Pushbuttons, Digital Potentiometer Create Controllable Voltage Output


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In some applications, it’s necessary or convenient to control a voltage using a pushbutton switch. With the circuit described in this article, an output up to 20 V can be controlled simply and efficiently with a pushbutton digital potentiometer. The solution represents an adjustable power supply and can be used in various applications where adjustable voltage output is required.

The circuit (Fig. 1) is based on a switching regulator with variable output power, using the AD5116 digital potentiometer (sometimes called a digiPOT, a digitally controlled potentiometer, or a DCP) and the ADCMP371 comparator with an integrated push-pull output stage. (Note that by adding a switch instead of the pushbutton, the voltage can be adjusted by a microcontroller.) The AD5116 has 64 possible wiper positions with an end-to-end resistance tolerance of ±8% along with an EEPROM to store the wiper position, which can be set manually via a pushbutton. This function is helpful in applications that require a fixed or known position on power-up.

1. Combining a digital potentiometer with a high-voltage switching regulator creates a pushbutton-controlled, variable-output voltage source.

The circuit is supplied by the voltage VIN, which can be up to 20 V. Supply voltage VDDfor the AD5116 and the ADCMP371 can also be generated by VIN; for example, via a voltage regulator such as the ADP121.

In operation, output voltage VOUTis controlled via the switching frequency of the feedback network. Its fed back to the comparator via a voltage divider and then compared with the reference voltage set by the digital potentiometer. If the voltage derived from VOUT is higher than the reference voltage, the comparator output goes low, thereby blocking both NMOS transistor T1 and the PMOS transistor T2, which decreases VOUT. If the voltage derived from VOUT is lower than the reference voltage, the comparator output switches to high and the two transistors switch to their conductive state (saturation), which increases VOUT.

Through this comparison-based function, the transistors operate in on-off switching mode with short pulses, which keeps the respective transistor losses low. The switching frequency is influenced by the load at VOUT, in addition to the output voltage of the potentiometer.

As the digital-to-analog converter (DAC) output voltage increases, T2 is off for a longer time and the comparator output is accordingly high. The comparator output delivers a series of faster positiveoutput pulses with a higher frequency. The reverse occurs when the DAC output voltage is decreased.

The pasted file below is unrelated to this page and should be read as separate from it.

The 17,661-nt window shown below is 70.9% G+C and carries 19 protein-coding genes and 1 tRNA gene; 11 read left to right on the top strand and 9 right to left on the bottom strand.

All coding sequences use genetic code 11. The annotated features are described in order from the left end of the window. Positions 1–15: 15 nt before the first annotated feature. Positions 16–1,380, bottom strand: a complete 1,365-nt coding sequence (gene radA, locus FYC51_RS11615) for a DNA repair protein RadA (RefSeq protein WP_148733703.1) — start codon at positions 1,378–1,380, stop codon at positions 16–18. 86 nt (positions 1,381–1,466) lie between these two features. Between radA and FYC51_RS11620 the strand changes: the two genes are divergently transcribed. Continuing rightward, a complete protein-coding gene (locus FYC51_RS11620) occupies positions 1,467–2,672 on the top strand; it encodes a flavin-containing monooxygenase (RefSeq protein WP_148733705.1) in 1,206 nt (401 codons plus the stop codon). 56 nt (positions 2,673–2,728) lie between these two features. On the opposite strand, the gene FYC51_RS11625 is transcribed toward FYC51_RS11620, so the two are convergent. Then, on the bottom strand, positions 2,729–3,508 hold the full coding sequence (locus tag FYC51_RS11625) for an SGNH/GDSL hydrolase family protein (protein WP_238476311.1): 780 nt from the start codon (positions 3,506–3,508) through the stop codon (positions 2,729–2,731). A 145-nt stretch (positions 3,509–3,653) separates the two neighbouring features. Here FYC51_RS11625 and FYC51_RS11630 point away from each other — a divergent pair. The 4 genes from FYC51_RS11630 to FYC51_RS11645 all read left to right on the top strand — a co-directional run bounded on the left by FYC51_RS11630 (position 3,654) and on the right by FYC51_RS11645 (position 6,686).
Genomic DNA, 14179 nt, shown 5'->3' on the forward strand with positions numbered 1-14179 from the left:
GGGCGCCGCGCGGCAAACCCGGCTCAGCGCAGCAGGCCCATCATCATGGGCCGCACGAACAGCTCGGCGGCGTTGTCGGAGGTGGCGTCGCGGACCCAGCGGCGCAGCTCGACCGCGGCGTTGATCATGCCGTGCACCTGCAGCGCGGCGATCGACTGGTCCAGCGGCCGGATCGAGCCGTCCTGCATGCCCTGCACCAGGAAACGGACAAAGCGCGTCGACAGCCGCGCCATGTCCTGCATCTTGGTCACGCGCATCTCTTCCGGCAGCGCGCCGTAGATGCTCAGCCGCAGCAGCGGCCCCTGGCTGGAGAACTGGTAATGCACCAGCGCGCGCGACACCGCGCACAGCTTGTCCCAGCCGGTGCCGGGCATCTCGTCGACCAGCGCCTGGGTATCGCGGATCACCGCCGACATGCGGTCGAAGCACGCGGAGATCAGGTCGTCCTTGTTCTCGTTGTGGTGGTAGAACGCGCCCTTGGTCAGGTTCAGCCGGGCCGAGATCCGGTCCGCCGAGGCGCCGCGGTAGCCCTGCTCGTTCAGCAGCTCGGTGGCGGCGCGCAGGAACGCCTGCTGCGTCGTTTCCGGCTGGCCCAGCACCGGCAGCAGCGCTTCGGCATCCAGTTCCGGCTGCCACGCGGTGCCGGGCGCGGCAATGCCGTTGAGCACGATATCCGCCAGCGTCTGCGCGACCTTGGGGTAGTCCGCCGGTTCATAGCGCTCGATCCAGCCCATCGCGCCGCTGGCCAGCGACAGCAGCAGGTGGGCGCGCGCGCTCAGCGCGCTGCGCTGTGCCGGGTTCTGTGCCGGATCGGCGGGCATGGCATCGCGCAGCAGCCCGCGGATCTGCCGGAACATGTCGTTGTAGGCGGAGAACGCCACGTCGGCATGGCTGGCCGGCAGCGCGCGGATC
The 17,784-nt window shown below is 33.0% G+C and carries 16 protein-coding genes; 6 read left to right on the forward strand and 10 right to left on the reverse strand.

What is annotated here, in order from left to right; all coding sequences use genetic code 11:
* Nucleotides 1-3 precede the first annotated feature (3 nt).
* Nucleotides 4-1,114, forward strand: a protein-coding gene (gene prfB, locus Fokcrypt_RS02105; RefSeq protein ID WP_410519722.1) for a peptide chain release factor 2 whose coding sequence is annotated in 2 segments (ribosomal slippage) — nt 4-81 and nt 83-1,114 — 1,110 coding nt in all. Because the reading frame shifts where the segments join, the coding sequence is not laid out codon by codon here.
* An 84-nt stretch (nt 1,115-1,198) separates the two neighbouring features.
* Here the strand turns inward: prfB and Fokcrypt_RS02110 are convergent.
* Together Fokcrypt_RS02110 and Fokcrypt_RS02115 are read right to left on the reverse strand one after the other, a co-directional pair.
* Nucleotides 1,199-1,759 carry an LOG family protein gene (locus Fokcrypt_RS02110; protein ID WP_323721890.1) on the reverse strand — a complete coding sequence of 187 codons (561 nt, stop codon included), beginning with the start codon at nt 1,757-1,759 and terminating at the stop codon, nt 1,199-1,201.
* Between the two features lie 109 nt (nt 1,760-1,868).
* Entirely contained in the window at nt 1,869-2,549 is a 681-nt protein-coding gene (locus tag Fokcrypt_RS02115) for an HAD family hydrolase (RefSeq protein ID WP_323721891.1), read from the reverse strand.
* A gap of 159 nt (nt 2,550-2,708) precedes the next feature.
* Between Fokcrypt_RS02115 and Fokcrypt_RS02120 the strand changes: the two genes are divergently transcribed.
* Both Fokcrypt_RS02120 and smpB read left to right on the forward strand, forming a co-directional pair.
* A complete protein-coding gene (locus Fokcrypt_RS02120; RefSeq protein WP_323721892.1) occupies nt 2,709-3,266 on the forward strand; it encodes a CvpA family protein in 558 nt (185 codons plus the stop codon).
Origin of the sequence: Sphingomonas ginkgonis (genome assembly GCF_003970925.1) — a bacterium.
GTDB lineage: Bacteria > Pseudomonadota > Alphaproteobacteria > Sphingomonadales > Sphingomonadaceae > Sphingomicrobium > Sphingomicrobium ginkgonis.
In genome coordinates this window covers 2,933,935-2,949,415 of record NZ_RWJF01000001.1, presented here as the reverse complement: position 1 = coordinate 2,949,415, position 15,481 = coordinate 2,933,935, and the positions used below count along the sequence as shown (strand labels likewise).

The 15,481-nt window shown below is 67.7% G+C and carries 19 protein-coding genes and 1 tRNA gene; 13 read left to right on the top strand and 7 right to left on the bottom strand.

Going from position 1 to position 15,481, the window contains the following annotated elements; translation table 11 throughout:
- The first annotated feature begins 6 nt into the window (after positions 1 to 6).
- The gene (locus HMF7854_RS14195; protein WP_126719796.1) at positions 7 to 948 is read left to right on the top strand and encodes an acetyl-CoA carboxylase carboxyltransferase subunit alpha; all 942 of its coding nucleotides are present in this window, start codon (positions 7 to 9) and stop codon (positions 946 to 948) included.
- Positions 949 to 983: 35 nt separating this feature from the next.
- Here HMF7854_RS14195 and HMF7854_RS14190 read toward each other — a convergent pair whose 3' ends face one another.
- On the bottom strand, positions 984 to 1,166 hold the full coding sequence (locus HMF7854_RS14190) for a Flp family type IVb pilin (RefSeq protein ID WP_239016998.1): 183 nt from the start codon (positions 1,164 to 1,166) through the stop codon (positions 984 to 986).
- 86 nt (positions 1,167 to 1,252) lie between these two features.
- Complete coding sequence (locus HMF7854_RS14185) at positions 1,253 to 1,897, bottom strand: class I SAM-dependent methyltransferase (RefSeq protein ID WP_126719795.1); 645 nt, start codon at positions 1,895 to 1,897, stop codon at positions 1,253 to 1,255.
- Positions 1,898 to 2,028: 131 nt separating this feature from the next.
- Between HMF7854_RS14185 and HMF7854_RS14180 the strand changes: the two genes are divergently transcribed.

The filtered VOUT is determined via Equation 1:

Ifd #2690 Edited Eq1

where VW is the DAC output voltage at the potentiometer tap W.

The resistance between tap A and tap B on the AD5116 is nominally 5 kΩ and divided into 64 steps. At the lower end of the scale, the typical wiper resistance RW drops to 45 Ω to 70 Ω. The output voltage at VW in relation to GND is

Ifd #2690 Edited Eq2

whereby RWB yields:

Ifd #2690 Edited Eq3

where RWB is the resistance value between tap W and GND on the lower scale, and RAB is the total resistance of the potentiometer. VA is the voltage at the upper end of the divider string (in this case, its equal to VDD) where D is the decimal equivalent of the binary code in the RDAC register of the AD5116. The RDAC register of the AD5116 is controlled with the pushbuttons PD and PU. A default position—for example, VOUT = 0 V on power-up—can be stored in the EEPROM of the potentiometer via the ASE pin.

An additional filter is used to smooth output voltage VOUTand reduce the ripple, which is caused by the switching of T1 and T2 (Fig. 2). The maximum and minimum switching frequencies and the operating voltage range of the AD5116 should be considered in the design of this filter.

2. A filter circuit is required to smooth the output voltage; there are several tradeoffs in filter-component selection.2. A filter circuit is required to smooth the output voltage; there are several tradeoffs in filter-component selection.

For the circuit shown, the switching frequency is in the range of about 1.8 to 500 Hz. Because this is quite low, relatively large values of R, L, and C are normally required for dimensioning the filter cutoff frequency. However, the series resistor of the filter and the output load form a voltage divider, which reduces the output voltage. For this reason, R should be selected to be relatively low.

A simple RLC low-pass filter was implemented in the circuit with R, C, and L values of 50 Ω, 330 μF, and 100 nH, respectively. As an alternative option, the circuit can be constructed with a pulse width modulator (PWM) to drive the transistors and an upstream error amplifier.

Thomas Brand began his career at Analog Devices in Munich in 2015 as part of his master’s thesis. After graduating, he was part of a trainee program at Analog Devices. In 2017, he became a field applications engineer. Thomas supports large industrial customers in Central Europe and specializes in the field of industrial Ethernet. He studied electrical engineering at the University of Cooperative Education in Mosbach before completing his postgraduate studies in international sales with a master’s degree at the University of Applied Sciences in Constance.

References

Analog Devices, CN-0405: High Voltage Output DAC with Push-Button Control (2017)

Analog Devices, “Choosing the Correct digiPOT for Your Application  (2018)



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